Following on the heels of the latest warning strikes carried out by Berlin refuse disposal (BSR) workers and postal workers, the strike by airport personnel showed the strength and power of the working class. Despite some advance notice, the work stoppage at BER had a major impact and completely paralysed one of Europe’s most important transport hubs.
But although BSR staff, post and airport workers, along with many other public service workers, are all members of the same union and are currently involved in the same wage negotiations, the union, Verdi, is only organising isolated, short-term warning strikes.
Rather than using its apparatus to organise a common struggle of all public sector workers, Verdi is intent on sabotaging such a joint struggle. The divisive policy of the union based on local “pinprick” actions only encourages the management side in their arrogant and provocative attitude.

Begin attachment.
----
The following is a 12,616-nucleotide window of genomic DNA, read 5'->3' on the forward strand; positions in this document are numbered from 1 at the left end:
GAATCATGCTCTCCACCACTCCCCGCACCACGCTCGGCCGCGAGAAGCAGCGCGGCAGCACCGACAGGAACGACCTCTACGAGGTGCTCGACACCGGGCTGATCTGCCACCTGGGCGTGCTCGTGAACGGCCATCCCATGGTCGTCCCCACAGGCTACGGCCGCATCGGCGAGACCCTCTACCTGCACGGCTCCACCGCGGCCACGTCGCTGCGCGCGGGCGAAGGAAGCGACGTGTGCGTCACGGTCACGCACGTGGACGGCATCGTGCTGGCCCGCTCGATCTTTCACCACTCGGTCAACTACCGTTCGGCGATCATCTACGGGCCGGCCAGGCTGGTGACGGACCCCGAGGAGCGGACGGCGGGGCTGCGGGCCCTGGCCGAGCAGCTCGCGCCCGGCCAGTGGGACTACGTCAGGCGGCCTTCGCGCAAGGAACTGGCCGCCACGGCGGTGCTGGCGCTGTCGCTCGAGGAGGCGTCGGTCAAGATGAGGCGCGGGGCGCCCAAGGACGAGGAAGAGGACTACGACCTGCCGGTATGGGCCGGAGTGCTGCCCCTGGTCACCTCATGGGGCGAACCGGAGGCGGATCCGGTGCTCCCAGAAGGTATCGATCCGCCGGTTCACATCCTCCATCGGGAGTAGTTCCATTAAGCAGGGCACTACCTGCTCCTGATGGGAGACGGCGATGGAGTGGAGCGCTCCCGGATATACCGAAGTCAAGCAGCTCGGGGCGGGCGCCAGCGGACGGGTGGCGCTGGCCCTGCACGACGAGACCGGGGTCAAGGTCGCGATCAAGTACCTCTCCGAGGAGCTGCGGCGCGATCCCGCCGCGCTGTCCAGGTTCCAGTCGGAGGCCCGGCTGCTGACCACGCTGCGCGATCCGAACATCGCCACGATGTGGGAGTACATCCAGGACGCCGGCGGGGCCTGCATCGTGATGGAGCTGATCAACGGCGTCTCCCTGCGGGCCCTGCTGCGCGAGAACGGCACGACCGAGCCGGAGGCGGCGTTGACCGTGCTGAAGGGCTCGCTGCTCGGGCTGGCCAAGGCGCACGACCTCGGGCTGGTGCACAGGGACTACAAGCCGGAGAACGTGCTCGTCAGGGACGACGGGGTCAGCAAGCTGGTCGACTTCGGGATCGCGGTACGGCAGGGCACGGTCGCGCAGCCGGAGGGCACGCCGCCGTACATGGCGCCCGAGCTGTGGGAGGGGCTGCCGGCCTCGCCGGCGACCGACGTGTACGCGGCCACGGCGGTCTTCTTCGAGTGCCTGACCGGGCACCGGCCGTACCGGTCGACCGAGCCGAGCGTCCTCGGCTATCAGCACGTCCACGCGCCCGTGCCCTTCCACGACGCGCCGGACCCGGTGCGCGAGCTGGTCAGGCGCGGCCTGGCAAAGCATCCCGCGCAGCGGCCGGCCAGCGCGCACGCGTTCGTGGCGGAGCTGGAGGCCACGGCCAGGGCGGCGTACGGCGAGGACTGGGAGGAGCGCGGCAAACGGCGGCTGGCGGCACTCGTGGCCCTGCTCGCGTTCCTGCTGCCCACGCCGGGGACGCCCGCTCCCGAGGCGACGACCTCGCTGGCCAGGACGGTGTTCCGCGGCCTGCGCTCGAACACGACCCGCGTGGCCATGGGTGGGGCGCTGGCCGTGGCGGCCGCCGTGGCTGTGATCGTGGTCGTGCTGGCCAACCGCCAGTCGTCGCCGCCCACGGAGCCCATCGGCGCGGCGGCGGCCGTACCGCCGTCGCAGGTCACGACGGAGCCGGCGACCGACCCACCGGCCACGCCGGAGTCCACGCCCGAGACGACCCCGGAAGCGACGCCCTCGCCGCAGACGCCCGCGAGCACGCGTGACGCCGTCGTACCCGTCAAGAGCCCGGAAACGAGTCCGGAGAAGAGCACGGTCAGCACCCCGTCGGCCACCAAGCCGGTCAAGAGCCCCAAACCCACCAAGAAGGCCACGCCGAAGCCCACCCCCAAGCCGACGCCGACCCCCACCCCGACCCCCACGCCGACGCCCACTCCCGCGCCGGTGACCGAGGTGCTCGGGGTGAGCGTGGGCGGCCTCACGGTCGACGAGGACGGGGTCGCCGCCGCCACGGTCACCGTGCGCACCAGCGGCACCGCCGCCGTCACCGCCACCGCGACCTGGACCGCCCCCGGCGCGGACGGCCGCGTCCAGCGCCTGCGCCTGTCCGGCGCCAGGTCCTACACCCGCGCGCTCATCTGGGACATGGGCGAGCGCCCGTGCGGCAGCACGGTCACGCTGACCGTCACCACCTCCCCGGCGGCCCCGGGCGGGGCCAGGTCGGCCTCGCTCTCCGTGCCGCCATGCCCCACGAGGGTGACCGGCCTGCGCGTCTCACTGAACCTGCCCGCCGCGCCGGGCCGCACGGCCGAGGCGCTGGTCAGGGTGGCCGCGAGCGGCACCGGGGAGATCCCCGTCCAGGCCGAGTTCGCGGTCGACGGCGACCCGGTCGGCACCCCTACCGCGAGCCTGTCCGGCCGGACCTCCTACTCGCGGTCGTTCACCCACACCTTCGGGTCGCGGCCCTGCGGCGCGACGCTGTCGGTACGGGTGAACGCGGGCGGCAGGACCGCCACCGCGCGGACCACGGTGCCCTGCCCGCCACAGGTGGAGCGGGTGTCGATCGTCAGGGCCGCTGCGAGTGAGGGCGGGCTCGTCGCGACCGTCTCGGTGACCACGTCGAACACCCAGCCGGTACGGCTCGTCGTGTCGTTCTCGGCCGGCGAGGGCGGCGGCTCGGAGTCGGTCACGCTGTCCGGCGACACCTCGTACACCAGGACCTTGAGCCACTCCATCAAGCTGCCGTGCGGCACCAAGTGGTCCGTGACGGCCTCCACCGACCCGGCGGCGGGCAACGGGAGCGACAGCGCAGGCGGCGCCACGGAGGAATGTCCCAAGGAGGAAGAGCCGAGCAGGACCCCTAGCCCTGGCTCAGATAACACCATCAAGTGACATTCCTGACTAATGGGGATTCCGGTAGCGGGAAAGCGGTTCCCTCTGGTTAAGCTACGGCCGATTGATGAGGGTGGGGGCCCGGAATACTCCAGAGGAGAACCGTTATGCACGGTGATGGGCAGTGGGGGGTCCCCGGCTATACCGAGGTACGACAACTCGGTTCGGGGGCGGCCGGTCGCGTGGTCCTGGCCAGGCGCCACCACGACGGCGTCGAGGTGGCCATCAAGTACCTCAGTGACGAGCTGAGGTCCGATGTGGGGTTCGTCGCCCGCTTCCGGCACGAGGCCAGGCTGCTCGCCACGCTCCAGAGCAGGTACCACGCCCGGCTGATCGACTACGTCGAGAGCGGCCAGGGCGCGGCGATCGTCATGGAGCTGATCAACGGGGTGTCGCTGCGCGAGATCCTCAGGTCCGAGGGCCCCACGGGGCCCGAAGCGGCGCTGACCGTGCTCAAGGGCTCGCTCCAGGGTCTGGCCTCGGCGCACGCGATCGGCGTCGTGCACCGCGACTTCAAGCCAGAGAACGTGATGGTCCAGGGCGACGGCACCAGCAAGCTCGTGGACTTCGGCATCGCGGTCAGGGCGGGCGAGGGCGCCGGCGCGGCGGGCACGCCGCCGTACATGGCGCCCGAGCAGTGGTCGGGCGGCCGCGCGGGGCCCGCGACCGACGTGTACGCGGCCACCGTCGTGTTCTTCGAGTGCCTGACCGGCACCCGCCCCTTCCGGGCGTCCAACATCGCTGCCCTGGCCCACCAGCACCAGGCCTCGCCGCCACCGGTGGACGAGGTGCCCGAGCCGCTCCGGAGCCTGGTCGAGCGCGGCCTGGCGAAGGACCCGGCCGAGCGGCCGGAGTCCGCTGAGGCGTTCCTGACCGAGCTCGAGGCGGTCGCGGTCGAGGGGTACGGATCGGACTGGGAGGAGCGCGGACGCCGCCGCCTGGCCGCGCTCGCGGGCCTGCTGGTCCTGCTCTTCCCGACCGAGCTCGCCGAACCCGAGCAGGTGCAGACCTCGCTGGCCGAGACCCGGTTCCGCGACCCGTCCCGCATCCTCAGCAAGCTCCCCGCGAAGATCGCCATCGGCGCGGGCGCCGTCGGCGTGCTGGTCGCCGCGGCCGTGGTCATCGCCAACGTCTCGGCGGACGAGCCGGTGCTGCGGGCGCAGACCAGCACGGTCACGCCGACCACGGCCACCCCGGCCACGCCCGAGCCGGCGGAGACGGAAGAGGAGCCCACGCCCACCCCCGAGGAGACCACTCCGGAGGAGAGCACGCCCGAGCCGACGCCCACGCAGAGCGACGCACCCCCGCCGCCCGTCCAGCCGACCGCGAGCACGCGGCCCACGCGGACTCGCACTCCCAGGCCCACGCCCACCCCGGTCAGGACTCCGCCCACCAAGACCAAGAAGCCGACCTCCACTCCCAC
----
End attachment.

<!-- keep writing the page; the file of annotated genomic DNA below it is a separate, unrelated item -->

The head of Lufthansa, Carsten Spohr, pocketed an annual salary of €5 million before the pandemic and will receive additional bonuses for the pandemic years 2021 and 2022, despite the fact that his company received billions in state aid. Spohr criticised the strike on Wednesday, declaring that the capital should not allow itself to be blackmailed.
Representatives of the airport association ADV were also outraged, claiming the warning strike was disproportionate and lacked any real basis. “Instead of settling the different conceptions about the contract at a common negotiating table, the capital’s airport is being misused as a public stage,” declared ADV CEO Ralph Beisel.
Two issues were central in discussions with workers.